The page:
An increasing number of advocates are also serving on the many advisory boards and committees related to cancer research. For example, the National Cancer Institute’s National Clinical Trials Network (NCTN) has advocates involved in their committees. In these settings, advocates bring the patient perspective to the planning and implementation of clinical studies. They participate in discussions about which research topics to pursue and suggest ways to reduce patient burdens in clinical trial protocols. They also help develop patient-friendly consent forms and educational materials, and reduce disparities in clinical trial participation by increasing awareness and using culturally appropriate materials and methods. The advocates also bring a certain level of urgency to the discussions, focusing on how research impacts the lives of real men and women down the road.
Q: How has the role of patient advocates in cancer research evolved?
GS: There was a time when researchers did not recognize how much advocates can contribute to scientific discussions. However, that has changed dramatically during the past decade. Advocates are increasingly considered a valuable and important part of the scientific peer-review process.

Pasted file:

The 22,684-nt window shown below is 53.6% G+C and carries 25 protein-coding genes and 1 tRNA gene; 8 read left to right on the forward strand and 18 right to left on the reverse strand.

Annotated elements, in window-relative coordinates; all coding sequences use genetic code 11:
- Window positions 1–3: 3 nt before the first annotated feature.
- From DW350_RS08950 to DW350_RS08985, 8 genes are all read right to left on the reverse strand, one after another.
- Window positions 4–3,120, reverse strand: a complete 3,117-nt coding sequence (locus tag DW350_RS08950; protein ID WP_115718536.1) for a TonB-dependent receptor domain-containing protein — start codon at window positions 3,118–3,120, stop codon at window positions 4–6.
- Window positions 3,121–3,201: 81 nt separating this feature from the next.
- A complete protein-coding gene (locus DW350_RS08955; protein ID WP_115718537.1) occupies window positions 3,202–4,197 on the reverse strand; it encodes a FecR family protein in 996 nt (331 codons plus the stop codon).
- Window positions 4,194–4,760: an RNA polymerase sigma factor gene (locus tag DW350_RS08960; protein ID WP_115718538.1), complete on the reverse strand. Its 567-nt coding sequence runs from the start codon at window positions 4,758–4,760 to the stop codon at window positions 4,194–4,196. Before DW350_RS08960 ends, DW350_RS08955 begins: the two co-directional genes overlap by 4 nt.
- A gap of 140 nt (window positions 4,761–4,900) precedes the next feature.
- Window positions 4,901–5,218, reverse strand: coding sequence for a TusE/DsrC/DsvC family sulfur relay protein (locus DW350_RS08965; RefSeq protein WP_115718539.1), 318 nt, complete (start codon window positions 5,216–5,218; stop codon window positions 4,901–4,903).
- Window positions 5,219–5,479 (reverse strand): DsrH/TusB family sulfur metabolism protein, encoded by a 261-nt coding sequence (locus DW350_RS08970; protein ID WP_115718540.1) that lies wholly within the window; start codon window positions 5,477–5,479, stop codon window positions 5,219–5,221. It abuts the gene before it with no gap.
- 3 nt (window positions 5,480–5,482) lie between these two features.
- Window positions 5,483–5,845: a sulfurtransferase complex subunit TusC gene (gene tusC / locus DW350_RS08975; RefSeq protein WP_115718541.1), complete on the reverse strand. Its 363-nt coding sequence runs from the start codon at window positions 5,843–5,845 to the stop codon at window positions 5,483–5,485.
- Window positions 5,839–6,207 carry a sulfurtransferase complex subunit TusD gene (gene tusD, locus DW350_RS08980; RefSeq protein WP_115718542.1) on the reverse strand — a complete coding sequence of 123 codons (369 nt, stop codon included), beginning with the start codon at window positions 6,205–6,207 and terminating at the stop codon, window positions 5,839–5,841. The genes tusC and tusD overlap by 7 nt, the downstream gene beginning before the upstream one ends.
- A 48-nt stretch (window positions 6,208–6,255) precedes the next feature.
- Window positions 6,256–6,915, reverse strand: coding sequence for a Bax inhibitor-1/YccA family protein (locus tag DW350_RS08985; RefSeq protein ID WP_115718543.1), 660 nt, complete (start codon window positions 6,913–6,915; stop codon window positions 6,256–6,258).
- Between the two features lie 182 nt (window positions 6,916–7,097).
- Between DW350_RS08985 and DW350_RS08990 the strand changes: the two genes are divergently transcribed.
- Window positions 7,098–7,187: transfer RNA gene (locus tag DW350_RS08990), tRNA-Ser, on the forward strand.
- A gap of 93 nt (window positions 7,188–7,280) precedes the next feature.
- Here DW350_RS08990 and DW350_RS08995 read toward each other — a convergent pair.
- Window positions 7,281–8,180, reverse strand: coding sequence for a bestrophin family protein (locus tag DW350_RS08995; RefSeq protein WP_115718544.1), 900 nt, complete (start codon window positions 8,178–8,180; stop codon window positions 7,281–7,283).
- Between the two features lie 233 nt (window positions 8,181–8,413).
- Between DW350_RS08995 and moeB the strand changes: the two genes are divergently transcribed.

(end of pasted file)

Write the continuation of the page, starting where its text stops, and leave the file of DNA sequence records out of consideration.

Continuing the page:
MLS: In addition to becoming an important part of the peer-review process, advocates are also working within the research programs. Advocacy representation is often required by the funding organization. This gives advocates the opportunity to understand the issues and represent the patient in a new way. The Research Advocacy Network, a non-profit organization that I co-founded, works to bring together all participants in the medical research process. As the head of the Advocacy Core for the Breast Cancer Center of Excellence at Indiana University, this organization led training programs, developed patient and advocate educational materials, and gathered feedback from the community to advance the research.
Q: What opportunities do you see to improve the relationship between cancer researchers and patient advocates?
GS: Despite the positive developments in the relationship between patient advocates and researchers in recent years, there is still room for education on both sides. Advocates can improve their knowledge of the scientific and clinical issues in cancer research so they can be well-prepared for discussions with researchers. Increasingly, advocacy groups have been working toward that end. For example, the National Breast Cancer Coalition has tapped top-level scientists to help advocates better understand the current areas of research and the science behind it. Going forward, having a scientific knowledge base will increase the importance of advocates to the process. Meanwhile, researchers need to recognize the value that advocates bring to the research and reach out to them as valuable allies in this fight against cancer.